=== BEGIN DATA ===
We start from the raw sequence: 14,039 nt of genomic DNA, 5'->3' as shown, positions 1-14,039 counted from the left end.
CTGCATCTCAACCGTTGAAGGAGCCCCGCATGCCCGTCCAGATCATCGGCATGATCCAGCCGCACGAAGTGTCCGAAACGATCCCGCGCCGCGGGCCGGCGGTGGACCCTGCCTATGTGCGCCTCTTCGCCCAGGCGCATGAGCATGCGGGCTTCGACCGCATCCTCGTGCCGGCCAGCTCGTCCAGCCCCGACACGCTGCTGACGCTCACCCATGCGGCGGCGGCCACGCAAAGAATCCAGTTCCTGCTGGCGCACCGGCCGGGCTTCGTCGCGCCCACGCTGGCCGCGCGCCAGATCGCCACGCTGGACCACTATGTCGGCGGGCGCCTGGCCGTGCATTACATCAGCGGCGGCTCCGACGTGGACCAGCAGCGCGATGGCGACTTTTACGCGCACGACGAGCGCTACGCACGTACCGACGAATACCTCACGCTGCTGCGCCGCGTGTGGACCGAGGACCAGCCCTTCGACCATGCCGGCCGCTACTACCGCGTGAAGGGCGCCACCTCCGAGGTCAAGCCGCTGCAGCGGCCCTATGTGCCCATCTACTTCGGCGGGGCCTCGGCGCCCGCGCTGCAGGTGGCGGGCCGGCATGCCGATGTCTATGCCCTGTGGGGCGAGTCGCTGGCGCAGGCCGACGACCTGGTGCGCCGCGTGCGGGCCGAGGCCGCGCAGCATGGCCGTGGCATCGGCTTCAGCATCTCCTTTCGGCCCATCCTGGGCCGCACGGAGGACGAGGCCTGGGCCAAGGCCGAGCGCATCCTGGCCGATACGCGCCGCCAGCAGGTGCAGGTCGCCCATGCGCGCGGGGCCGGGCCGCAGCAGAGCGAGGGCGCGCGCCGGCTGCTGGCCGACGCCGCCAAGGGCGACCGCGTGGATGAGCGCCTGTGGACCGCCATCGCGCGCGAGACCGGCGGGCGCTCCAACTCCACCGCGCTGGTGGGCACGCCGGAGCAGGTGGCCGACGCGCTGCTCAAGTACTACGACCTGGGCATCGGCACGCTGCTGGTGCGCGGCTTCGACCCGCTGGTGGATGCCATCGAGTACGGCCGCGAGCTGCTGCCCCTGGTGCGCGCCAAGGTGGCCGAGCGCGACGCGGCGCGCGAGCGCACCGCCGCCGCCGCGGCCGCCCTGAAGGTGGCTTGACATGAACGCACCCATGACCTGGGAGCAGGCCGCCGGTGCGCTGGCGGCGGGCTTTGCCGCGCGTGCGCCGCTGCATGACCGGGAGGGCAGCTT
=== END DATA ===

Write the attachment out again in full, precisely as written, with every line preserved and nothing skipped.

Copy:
We start from the raw sequence: 14,039 nt of genomic DNA, 5'->3' as shown, positions 1-14,039 counted from the left end.
CTGCATCTCAACCGTTGAAGGAGCCCCGCATGCCCGTCCAGATCATCGGCATGATCCAGCCGCACGAAGTGTCCGAAACGATCCCGCGCCGCGGGCCGGCGGTGGACCCTGCCTATGTGCGCCTCTTCGCCCAGGCGCATGAGCATGCGGGCTTCGACCGCATCCTCGTGCCGGCCAGCTCGTCCAGCCCCGACACGCTGCTGACGCTCACCCATGCGGCGGCGGCCACGCAAAGAATCCAGTTCCTGCTGGCGCACCGGCCGGGCTTCGTCGCGCCCACGCTGGCCGCGCGCCAGATCGCCACGCTGGACCACTATGTCGGCGGGCGCCTGGCCGTGCATTACATCAGCGGCGGCTCCGACGTGGACCAGCAGCGCGATGGCGACTTTTACGCGCACGACGAGCGCTACGCACGTACCGACGAATACCTCACGCTGCTGCGCCGCGTGTGGACCGAGGACCAGCCCTTCGACCATGCCGGCCGCTACTACCGCGTGAAGGGCGCCACCTCCGAGGTCAAGCCGCTGCAGCGGCCCTATGTGCCCATCTACTTCGGCGGGGCCTCGGCGCCCGCGCTGCAGGTGGCGGGCCGGCATGCCGATGTCTATGCCCTGTGGGGCGAGTCGCTGGCGCAGGCCGACGACCTGGTGCGCCGCGTGCGGGCCGAGGCCGCGCAGCATGGCCGTGGCATCGGCTTCAGCATCTCCTTTCGGCCCATCCTGGGCCGCACGGAGGACGAGGCCTGGGCCAAGGCCGAGCGCATCCTGGCCGATACGCGCCGCCAGCAGGTGCAGGTCGCCCATGCGCGCGGGGCCGGGCCGCAGCAGAGCGAGGGCGCGCGCCGGCTGCTGGCCGACGCCGCCAAGGGCGACCGCGTGGATGAGCGCCTGTGGACCGCCATCGCGCGCGAGACCGGCGGGCGCTCCAACTCCACCGCGCTGGTGGGCACGCCGGAGCAGGTGGCCGACGCGCTGCTCAAGTACTACGACCTGGGCATCGGCACGCTGCTGGTGCGCGGCTTCGACCCGCTGGTGGATGCCATCGAGTACGGCCGCGAGCTGCTGCCCCTGGTGCGCGCCAAGGTGGCCGAGCGCGACGCGGCGCGCGAGCGCACCGCCGCCGCCGCGGCCGCCCTGAAGGTGGCTTGACATGAACGCACCCATGACCTGGGAGCAGGCCGCCGGTGCGCTGGCGGCGGGCTTTGCCGCGCGTGCGCCGCTGCATGACCGGGAGGGCAGCTT